“Are you sure?” Haru said.
“Let’s move to the bed.” Then, realizing how that sounded, she said, “I really did just mean to show you my room.”
“It’s okay, Mako-chan. I’ve been—” They sat on the edge of the bed. Haru giggled. Her cheeks had turned a dusty pink. “I’ve been thinking about you.”
“The rooftop. Or did you mean… I don’t know. After I realized you were Queen? You caught my eye. I thought you looked so dangerous.” She kissed the side of Makoto’s jaw, then her ear.
That hadn’t been exactly what Makoto wanted to hear, but it was encouraging in its own way. She put her hands against Haru’s back and used her knee to nudge her legs apart. ‘Oh, fuck,’ she thought when Haru obliged; even though she had no intention besides fitting their bodies closer together, the tangible, physical weight of Haru’s moving thighs nearly dissolved her.
They went on for a few more minutes before Haru’s phone went off. Makoto almost wanted to stop her from answering it, but when they parted, she found herself out of breath.
“Mhmm. Yes. Mako-chan, do you still want dinner?”
“No. We can order something in.” She said it decisively, with a stinging authority that made her feel shy for being demanding. She reached up to fix the part in Haru’s hair. From the front of the apartment, a door opened. All of her senses went into high alert; she flushed and sat up, careful to not throw Haru off of her accidentally.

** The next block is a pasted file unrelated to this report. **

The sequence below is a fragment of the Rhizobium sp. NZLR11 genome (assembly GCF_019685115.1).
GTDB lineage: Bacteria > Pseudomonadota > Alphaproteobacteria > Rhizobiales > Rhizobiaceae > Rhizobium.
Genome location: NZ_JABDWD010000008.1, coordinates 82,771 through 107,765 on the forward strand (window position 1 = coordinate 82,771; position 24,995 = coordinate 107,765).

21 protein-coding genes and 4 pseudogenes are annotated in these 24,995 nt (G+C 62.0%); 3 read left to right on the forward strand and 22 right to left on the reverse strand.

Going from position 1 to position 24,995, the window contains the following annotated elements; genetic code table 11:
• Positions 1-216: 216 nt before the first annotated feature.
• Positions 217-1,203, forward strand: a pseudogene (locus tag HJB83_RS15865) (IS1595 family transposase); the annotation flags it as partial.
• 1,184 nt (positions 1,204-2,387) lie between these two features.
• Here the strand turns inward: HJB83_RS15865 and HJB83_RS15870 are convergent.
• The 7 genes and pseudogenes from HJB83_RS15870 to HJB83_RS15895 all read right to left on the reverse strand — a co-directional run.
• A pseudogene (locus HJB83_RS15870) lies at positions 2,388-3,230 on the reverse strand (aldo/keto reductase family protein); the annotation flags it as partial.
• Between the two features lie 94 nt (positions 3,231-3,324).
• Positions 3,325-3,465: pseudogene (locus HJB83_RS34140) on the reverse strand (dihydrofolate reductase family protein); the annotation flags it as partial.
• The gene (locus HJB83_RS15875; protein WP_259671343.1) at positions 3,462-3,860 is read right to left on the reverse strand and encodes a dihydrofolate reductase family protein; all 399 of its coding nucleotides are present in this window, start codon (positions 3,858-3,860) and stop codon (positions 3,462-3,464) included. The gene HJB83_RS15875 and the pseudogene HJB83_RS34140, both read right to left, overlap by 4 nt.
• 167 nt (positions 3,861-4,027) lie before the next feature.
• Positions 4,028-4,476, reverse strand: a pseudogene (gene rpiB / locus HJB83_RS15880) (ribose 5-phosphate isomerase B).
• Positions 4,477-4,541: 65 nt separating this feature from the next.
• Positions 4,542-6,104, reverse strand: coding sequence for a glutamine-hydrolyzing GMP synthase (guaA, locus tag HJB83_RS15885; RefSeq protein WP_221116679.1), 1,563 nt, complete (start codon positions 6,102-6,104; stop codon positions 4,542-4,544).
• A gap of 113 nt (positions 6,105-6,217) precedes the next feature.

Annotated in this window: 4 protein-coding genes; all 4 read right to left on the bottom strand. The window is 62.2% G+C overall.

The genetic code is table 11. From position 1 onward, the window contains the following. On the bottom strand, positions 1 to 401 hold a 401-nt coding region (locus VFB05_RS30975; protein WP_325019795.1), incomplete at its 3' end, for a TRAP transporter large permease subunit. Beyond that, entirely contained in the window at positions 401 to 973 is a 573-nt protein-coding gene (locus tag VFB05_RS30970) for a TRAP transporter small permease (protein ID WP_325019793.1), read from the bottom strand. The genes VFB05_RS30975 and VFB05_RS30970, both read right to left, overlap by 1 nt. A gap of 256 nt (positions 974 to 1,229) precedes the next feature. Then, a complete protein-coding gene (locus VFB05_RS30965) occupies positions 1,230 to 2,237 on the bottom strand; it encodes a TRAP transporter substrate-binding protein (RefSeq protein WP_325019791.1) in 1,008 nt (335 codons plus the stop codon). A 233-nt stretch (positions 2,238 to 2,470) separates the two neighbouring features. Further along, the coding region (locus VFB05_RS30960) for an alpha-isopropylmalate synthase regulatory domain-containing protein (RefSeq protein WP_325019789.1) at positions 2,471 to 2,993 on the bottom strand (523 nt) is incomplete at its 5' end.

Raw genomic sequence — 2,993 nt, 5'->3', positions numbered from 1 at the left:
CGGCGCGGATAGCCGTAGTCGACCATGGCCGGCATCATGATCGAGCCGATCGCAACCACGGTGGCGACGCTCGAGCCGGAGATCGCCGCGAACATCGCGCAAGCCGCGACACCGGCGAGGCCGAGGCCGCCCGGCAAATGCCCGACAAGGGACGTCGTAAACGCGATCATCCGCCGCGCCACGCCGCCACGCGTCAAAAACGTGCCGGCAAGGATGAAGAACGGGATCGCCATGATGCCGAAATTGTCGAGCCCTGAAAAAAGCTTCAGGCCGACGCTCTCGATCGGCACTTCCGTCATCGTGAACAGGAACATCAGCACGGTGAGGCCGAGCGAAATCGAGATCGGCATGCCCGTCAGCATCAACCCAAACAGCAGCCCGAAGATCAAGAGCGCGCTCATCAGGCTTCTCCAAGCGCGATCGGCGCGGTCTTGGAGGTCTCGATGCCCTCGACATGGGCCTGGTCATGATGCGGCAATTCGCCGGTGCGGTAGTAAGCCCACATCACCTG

“Your face is red,” Haru whispered, and kissed her back through her shirt while Makoto frantically brushed her hair flat and tucked her shirt back in. She seemed devoid of the nervousness animating Makoto; with a few tosses of her hair and a smoothing of her skirt, she was back to her normal self, though with pinker lips.
“How do you do that?” Makoto said.
“I like to change very fast for gardening. Could that be it?”
Why couldn’t anyone give her a straight answer on these kinds of questions, she wondered to herself morosely. To Haru, she reached back and squeezed her arm through the pink sweater, then opened the door. She paused before putting her weight on the door. She wondered what she’d tell Sae, if her sister picked up on their wrinkled clothes and furtive air, if Sae would pick up on it at all. Then she went into the hall.
“I’m just here for a shower,” Sae said when Makoto and Haru came out of Makoto’s room. “Haru-san, isn’t it? Welcome to our home. I’m sorry I can’t stay. Makoto will take care of you, I’m sure. Makoto, do you need anything?”
“I’m okay,” she said, not sure whether she was relieved or not that Sae had picked up on exactly nothing. Then again, she hadn’t been the sneakiest of Phantom Thieves, and Sae hadn’t noticed a thing then, either. “Haru and I are going out for dinner.”